‘This will be a wallop’: Rural areas brace for hard economic hit

Labor force participation has recovered more slowly since the major recession in 2008/09 in rural areas, while the income gap between subway and non-subway areas has only widened in the last decade.

As painful as the last economic downturn was for rural areas, the current crisis poses its own problems that could ultimately be more devastating.

“This will be a whole new game,” said Ian LeMay, president of the California Fresh Fruit Association. This stands for fruit, blueberry and tree fruit growers and senders. “There are probably lessons we have learned from 2008, but I think the dynamic around what we see is very different and could possibly take longer.”

USDA in turn has Steps taken to help rural communities Prepare for the pandemic, such as easing food aid requirements and rural housing programs to support low-income people. The recent Senate law also gives the Department of Agriculture more power and $ 23 billion more help farmers and ranchers directly affected by the economic consequences.

With widespread school closings across the country, many classes have become virtual. However, this is not an option for many students who do not have reliable internet access at home. An inequality known as the digital homework gap.

Even more critical is that these shutdowns have made it more difficult to feed low-income students who rely on schools for subsidized meals. Districts face additional challenges when trying to feed rural school children, such as: B. Large distances between their homes and meal pick-up locations.

Shrinking access to financially stricken and distant hospitals could also be a major crisis as the pandemic spreads to rural communities where the USDA says residents are older on average and are more likely to have health problems.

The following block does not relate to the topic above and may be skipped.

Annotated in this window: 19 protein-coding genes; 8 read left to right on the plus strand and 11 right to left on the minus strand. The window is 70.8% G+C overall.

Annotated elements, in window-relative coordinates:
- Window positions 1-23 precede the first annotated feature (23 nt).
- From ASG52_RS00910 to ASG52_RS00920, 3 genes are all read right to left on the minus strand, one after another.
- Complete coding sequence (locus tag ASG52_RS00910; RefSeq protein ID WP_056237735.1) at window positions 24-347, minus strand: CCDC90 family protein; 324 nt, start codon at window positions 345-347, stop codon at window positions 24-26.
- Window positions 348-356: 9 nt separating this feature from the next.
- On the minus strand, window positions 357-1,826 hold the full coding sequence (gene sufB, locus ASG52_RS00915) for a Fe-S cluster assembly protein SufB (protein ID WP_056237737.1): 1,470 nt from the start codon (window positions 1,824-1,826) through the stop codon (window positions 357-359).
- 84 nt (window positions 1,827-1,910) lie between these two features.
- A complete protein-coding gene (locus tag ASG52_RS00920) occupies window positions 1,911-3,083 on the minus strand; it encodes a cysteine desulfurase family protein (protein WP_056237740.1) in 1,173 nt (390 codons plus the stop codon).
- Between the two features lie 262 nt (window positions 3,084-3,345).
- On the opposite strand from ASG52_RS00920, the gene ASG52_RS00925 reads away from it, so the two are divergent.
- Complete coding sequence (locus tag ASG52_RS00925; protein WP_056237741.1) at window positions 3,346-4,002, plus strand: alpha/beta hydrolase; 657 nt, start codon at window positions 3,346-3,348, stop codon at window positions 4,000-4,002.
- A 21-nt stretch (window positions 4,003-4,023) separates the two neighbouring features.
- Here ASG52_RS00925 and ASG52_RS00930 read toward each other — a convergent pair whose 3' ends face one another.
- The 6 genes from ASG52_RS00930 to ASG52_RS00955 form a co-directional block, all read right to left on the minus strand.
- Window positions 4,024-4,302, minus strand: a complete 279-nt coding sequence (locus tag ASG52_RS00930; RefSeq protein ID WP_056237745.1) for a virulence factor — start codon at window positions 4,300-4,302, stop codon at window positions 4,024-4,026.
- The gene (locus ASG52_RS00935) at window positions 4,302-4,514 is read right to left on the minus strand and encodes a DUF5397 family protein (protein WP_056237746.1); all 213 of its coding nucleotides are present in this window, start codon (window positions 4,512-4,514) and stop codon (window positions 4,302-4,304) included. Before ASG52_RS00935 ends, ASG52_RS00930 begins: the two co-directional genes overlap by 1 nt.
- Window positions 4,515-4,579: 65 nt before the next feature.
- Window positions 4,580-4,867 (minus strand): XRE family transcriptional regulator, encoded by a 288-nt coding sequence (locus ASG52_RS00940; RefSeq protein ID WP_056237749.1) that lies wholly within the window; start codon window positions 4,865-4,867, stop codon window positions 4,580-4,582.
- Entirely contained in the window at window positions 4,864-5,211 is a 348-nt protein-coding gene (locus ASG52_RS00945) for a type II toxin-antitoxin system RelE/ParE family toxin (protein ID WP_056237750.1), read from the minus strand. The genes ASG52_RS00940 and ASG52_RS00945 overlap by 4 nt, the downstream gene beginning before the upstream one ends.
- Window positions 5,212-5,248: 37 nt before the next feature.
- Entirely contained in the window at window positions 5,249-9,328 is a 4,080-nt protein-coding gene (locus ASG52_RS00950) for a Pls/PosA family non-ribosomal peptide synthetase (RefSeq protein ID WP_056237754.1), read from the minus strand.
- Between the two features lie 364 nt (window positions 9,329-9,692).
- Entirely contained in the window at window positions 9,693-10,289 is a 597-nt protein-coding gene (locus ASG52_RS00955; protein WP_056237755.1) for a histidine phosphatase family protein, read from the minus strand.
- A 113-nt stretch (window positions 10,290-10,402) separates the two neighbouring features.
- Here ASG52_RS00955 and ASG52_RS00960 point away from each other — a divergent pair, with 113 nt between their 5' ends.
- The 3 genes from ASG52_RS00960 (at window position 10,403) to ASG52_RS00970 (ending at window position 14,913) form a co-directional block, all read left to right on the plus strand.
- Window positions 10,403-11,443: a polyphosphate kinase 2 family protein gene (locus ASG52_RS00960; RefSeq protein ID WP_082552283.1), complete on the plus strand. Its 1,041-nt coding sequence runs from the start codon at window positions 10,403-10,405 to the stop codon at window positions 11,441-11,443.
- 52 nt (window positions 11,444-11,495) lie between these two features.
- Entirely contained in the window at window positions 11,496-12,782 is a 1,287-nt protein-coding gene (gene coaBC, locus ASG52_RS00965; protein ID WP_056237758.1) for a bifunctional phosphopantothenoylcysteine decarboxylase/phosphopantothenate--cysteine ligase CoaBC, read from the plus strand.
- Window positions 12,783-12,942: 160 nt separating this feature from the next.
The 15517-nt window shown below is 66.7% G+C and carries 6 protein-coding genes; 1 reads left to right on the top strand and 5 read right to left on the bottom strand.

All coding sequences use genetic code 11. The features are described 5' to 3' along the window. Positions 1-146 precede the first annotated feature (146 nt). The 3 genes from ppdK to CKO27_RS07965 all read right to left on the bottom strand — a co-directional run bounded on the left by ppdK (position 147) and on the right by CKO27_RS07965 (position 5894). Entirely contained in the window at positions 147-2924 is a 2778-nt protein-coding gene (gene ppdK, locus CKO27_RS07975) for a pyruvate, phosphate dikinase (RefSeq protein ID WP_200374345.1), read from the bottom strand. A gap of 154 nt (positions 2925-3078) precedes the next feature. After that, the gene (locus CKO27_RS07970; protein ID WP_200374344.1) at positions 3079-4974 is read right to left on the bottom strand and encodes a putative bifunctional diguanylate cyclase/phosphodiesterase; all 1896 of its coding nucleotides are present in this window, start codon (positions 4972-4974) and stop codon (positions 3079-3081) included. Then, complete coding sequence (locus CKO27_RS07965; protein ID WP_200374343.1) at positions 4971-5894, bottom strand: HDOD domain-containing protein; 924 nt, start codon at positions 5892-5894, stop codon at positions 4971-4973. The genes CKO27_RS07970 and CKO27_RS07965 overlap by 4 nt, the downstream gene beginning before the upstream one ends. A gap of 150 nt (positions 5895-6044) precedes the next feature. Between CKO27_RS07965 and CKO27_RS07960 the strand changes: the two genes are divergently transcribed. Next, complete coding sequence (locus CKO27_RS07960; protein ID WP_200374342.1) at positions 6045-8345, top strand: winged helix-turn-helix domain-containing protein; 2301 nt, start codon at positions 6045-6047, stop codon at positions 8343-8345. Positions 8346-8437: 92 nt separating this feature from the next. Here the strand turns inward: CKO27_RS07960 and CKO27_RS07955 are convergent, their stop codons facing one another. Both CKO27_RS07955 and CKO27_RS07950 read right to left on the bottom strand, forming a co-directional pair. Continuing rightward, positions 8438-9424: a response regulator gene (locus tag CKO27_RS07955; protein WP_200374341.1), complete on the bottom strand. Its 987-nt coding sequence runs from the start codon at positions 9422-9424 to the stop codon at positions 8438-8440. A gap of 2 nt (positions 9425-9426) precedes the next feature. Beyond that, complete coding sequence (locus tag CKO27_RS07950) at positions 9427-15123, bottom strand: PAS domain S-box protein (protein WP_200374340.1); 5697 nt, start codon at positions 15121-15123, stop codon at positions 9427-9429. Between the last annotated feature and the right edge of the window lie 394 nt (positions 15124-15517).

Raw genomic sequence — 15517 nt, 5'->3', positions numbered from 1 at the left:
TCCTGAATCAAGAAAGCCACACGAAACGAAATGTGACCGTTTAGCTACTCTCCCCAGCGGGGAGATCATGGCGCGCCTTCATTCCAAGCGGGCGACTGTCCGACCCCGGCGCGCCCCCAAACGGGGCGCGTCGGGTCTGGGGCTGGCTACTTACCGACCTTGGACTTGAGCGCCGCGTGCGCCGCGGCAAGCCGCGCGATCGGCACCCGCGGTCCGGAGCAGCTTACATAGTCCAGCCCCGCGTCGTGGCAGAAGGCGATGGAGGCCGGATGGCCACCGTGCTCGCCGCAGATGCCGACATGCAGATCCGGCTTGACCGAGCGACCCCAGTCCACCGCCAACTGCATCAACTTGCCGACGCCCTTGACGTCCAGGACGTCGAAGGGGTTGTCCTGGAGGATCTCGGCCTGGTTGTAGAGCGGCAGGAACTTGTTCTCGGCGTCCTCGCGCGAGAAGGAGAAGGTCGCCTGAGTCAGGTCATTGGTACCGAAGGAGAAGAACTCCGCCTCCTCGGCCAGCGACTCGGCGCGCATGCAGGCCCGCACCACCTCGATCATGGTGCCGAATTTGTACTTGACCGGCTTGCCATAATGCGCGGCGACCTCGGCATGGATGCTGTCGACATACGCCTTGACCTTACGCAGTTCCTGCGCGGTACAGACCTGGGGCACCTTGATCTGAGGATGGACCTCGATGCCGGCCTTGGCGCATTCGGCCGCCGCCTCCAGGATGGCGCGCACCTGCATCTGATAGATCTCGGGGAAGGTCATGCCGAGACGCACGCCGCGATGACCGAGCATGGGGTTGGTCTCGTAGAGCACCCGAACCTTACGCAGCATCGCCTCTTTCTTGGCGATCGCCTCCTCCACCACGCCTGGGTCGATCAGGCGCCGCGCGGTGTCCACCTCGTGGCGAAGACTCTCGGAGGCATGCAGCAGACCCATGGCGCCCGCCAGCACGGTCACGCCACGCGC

Rural America “has a higher proportion of people who are susceptible to the virus” and are less able to work remotely. Economists at the liberal Think Tanks Center for American Progress wrote earlier this month.

“Because of the economy that rural Americans are facing, they are unable to protect themselves from COVID-19 and continue to make a living,” she warned.

Another “black swan” for farmers

Farmers and ranchers are already seeing that their bottom line is being undermined by the virus that hits the US just as planting begins in most of the country. The outbreak – and strict preventive measures to contain it – could even extend into the harvest season. The first wave is expected to start in April in agricultural regions such as the west coast.

“You can’t predict this kind of black swan event,” said John Newton, chief economist at the American Farm Bureau Federation. “It is a shock to the global economy. We will recover and recover – it just depends on how long it takes.”

Tom Slunecka, CEO of the Minnesota Soybean Research and Promotion Council, said in February that it may take months to offset the initial trade losses as the virus spread to China earlier this year. This closed ports and factories, while supplies of food and agricultural goods increased.

China is an irreplaceable market for soybean producers in the upper Midwest who supply most of their beans there, said Slunecka. However, in the past two years, farmers have been subject to retaliatory tariffs that depressed Chinese demand and depressed soybean prices.

The corona virus threatens to keep that downward Price pressure in 2020. May Soybean futures, which were around $ 9.70 a bushel at the beginning of the year, plummeted more than 16 percent until mid March.

“We urgently need a relief in our raw material prices,” said Slunecka. “There are a large number of farms suffering at a level they haven’t seen in five years.”

The global economic slowdown could also tie up imports and restrict manufacturers’ access to critical supplies, from agricultural chemicals to their combine computer systems, many of which are manufactured abroad.

“We are exposed to the global system to ensure that our submissions are on time,” said Slunecka. “We’ll buy what we can early on, and the rest will just be wild.”

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